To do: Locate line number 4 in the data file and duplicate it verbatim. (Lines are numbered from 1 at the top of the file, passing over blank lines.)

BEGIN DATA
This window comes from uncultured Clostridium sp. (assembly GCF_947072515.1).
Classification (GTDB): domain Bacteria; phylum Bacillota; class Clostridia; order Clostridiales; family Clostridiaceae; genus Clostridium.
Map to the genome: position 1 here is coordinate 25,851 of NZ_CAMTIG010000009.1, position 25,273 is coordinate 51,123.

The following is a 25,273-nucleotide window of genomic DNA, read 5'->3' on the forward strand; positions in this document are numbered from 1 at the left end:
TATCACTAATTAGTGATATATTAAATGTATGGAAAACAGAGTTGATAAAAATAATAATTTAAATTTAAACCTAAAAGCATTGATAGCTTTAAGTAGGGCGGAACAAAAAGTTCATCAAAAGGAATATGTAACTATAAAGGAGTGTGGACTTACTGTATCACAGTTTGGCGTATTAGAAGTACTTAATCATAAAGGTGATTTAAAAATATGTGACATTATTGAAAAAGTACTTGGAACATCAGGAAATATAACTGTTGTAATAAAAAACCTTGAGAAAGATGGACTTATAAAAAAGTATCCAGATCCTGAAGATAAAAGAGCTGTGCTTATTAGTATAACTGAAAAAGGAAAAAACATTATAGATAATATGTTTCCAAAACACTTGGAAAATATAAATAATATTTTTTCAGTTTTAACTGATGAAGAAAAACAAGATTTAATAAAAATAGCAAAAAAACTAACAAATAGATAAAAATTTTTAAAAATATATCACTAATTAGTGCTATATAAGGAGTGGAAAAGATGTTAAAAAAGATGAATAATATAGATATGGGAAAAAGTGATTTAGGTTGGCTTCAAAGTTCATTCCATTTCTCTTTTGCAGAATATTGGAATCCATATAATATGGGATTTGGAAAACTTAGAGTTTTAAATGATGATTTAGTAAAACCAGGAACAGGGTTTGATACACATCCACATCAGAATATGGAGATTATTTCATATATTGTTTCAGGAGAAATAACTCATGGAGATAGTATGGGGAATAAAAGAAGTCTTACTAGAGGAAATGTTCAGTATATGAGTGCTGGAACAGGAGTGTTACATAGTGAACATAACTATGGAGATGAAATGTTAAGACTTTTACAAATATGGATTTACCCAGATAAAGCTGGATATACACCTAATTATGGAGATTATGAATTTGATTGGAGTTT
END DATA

The following is a 25,273-nucleotide window of genomic DNA, read 5'->3' on the forward strand; positions in this document are numbered from 1 at the left end: